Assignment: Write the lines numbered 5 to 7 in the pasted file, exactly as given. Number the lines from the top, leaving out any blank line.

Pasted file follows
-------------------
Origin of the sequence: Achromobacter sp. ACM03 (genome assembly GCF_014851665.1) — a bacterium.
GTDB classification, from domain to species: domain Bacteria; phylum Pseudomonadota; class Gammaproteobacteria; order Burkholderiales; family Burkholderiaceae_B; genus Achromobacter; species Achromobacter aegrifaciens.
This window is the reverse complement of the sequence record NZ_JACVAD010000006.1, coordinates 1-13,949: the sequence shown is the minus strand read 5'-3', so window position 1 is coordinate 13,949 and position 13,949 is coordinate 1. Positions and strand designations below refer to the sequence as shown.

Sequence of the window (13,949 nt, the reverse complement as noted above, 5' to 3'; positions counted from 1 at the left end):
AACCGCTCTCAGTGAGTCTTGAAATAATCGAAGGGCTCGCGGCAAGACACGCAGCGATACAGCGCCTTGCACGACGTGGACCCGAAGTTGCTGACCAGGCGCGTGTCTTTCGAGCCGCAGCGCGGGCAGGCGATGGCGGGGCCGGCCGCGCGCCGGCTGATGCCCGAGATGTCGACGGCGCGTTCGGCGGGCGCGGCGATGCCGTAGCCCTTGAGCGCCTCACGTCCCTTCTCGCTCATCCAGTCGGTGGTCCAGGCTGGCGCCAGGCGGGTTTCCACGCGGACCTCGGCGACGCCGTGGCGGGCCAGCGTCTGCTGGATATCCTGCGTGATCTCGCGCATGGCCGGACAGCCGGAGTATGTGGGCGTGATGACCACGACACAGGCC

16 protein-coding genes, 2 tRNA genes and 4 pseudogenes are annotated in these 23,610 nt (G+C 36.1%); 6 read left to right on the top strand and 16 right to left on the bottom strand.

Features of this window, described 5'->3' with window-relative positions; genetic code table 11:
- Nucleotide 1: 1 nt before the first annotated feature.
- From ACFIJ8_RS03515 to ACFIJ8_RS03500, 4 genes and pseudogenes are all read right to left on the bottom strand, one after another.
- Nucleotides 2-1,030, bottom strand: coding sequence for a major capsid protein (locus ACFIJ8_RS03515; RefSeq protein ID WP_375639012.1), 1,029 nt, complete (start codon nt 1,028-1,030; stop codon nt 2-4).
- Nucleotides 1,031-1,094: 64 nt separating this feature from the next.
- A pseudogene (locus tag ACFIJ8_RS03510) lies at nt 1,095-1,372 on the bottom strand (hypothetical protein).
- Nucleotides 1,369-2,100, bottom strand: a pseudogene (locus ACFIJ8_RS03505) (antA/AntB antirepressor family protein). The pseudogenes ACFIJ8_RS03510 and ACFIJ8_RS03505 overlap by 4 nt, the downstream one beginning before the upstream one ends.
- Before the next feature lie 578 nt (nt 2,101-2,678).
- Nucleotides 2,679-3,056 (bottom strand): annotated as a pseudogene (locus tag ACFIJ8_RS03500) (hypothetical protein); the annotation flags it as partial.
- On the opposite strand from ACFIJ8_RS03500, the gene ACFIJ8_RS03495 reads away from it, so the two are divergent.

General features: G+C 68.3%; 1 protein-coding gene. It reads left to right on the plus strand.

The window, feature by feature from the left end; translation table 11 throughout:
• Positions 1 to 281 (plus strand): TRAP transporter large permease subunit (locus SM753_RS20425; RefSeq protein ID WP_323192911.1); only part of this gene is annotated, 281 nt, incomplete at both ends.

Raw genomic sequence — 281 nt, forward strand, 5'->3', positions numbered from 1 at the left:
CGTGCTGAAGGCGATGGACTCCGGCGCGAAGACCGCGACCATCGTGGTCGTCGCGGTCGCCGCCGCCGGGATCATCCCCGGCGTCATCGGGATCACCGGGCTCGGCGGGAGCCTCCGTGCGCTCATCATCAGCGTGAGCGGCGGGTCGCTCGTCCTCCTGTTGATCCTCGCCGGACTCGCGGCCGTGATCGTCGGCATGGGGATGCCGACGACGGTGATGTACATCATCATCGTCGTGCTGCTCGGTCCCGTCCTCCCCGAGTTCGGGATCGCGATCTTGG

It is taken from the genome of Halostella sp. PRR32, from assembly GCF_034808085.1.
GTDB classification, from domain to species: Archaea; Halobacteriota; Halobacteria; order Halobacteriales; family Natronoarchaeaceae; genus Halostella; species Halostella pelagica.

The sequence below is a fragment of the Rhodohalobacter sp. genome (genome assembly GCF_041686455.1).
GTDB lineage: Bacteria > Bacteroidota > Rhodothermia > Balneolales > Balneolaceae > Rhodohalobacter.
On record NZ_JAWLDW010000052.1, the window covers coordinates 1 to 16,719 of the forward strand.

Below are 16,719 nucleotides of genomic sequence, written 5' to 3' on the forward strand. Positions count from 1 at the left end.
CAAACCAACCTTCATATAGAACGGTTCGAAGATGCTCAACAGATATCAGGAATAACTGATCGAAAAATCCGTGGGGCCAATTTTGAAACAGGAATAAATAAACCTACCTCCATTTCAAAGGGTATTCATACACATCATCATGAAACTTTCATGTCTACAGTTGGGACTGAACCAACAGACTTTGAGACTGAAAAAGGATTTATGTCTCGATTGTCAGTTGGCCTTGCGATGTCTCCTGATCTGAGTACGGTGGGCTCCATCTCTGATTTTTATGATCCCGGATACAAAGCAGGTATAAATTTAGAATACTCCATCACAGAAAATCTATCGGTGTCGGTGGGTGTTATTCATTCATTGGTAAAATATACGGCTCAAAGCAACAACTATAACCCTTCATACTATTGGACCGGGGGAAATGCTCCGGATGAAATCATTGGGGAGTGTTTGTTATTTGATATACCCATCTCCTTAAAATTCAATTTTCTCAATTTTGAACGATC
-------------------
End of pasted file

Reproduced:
AACCGCTCTCAGTGAGTCTTGAAATAATCGAAGGGCTCGCGGCAAGACACGCAGCGATACAGCGCCTTGCACGACGTGGACCCGAAGTTGCTGACCAGGCGCGTGTCTTTCGAGCCGCAGCGCGGGCAGGCGATGGCGGGGCCGGCCGCGCGCCGGCTGATGCCCGAGATGTCGACGGCGCGTTCGGCGGGCGCGGCGATGCCGTAGCCCTTGAGCGCCTCACGTCCCTTCTCGCTCATCCAGTCGGTGGTCCAGGCTGGCGCCAGGCGGGTTTCCACGCGGACCTCGGCGACGCCGTGGCGGGCCAGCGTCTGCTGGATATCCTGCGTGATCTCGCGCATGGCCGGACAGCCGGAGTATGTGGGCGTGATGACCACGACACAGGCC

16 protein-coding genes, 2 tRNA genes and 4 pseudogenes are annotated in these 23,610 nt (G+C 36.1%); 6 read left to right on the top strand and 16 right to left on the bottom strand.

Features of this window, described 5'->3' with window-relative positions; genetic code table 11: